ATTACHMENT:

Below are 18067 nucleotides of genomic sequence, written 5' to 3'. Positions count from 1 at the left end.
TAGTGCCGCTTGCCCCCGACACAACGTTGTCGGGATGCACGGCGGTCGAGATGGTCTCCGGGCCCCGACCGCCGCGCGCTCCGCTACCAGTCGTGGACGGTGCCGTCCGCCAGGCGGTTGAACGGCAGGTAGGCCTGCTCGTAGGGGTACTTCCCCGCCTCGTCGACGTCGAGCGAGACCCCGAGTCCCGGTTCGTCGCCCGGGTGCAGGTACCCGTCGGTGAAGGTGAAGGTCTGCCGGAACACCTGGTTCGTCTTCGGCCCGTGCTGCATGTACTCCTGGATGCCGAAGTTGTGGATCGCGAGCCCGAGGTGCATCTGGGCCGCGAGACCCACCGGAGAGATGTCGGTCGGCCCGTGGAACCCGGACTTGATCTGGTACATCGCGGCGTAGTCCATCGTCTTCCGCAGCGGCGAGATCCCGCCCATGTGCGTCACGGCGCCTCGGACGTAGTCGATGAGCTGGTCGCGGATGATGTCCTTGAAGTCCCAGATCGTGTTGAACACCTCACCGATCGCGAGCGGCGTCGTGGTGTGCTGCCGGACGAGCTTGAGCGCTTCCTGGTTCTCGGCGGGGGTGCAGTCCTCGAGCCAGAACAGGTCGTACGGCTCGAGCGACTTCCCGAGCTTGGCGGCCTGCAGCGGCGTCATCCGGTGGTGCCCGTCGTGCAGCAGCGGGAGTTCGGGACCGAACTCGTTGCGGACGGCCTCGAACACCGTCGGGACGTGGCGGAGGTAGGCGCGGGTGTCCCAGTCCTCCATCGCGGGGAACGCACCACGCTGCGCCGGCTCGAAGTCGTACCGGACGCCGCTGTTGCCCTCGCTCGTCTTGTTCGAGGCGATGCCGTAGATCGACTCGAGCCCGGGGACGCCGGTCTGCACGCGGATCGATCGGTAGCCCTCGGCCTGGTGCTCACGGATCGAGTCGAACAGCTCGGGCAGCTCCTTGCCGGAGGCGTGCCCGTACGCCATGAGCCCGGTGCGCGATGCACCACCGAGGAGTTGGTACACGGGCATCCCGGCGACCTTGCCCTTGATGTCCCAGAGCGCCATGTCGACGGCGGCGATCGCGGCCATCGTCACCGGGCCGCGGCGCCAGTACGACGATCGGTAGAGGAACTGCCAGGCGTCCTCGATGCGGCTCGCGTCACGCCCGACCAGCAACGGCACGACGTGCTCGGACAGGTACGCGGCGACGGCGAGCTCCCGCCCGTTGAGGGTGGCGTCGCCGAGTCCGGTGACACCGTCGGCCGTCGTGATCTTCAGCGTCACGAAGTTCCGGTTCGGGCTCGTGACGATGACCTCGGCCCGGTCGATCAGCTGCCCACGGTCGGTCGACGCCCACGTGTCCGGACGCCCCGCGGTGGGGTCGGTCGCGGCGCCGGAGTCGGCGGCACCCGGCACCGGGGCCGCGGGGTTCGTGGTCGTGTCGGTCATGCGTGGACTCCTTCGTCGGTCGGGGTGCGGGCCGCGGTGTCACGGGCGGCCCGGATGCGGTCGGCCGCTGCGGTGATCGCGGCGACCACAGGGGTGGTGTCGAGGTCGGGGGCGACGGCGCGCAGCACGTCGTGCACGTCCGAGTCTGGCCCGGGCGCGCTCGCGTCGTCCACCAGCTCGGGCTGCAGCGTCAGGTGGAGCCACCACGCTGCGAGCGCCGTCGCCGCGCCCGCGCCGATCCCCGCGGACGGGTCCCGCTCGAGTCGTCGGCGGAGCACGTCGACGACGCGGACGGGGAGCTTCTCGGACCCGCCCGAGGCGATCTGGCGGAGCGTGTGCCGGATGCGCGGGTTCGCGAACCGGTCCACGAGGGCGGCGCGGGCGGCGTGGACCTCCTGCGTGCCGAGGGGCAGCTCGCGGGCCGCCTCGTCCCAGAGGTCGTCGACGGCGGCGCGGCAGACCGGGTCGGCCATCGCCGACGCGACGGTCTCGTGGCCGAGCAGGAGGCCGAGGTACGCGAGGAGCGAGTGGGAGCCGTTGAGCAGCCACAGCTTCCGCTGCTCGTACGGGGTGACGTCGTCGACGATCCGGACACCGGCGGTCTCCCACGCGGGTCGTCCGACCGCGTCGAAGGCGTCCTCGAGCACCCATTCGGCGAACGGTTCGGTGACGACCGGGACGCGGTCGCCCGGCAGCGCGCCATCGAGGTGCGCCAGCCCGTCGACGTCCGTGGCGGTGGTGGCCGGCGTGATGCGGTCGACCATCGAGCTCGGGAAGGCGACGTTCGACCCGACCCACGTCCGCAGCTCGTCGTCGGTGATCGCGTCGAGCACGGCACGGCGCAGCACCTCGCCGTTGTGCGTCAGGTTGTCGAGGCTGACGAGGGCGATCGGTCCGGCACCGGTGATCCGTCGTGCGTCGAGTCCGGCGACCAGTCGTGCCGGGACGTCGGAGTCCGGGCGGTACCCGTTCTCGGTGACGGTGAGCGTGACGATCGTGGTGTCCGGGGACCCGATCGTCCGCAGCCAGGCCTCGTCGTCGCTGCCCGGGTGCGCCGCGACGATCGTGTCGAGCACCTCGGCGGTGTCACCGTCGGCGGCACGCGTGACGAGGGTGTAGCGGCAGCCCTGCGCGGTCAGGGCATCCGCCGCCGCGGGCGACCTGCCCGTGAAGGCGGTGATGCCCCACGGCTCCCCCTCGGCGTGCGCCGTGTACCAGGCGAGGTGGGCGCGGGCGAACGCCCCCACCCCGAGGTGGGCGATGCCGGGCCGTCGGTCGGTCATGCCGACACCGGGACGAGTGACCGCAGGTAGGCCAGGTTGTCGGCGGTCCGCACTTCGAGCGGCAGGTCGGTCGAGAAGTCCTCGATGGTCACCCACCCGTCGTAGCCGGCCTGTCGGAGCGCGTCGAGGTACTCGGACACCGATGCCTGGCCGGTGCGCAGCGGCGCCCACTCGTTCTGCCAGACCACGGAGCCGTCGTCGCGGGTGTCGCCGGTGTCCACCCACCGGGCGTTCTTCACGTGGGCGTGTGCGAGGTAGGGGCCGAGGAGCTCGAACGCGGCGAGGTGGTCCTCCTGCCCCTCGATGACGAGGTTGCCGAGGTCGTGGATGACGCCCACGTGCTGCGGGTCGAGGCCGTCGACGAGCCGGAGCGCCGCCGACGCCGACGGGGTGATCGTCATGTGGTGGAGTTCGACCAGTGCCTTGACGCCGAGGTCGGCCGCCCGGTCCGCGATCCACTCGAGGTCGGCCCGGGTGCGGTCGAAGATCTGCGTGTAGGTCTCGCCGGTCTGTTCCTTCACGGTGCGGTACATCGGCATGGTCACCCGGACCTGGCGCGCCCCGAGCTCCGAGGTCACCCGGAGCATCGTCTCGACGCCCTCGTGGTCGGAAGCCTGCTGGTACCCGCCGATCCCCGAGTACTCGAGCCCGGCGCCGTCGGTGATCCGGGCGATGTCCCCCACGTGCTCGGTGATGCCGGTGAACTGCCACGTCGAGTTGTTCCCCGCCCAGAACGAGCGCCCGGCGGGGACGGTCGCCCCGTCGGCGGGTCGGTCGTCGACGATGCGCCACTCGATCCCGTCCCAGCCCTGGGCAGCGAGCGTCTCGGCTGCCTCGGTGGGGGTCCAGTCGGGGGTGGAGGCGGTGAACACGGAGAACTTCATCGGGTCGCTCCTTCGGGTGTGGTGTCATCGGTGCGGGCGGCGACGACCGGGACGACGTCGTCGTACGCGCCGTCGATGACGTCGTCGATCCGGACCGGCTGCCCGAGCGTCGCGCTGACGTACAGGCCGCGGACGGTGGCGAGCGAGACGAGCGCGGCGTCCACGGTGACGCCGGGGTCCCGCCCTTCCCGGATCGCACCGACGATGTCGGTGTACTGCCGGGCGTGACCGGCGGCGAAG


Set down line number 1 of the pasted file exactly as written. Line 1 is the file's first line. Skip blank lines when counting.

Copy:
Below are 18067 nucleotides of genomic sequence, written 5' to 3'. Positions count from 1 at the left end.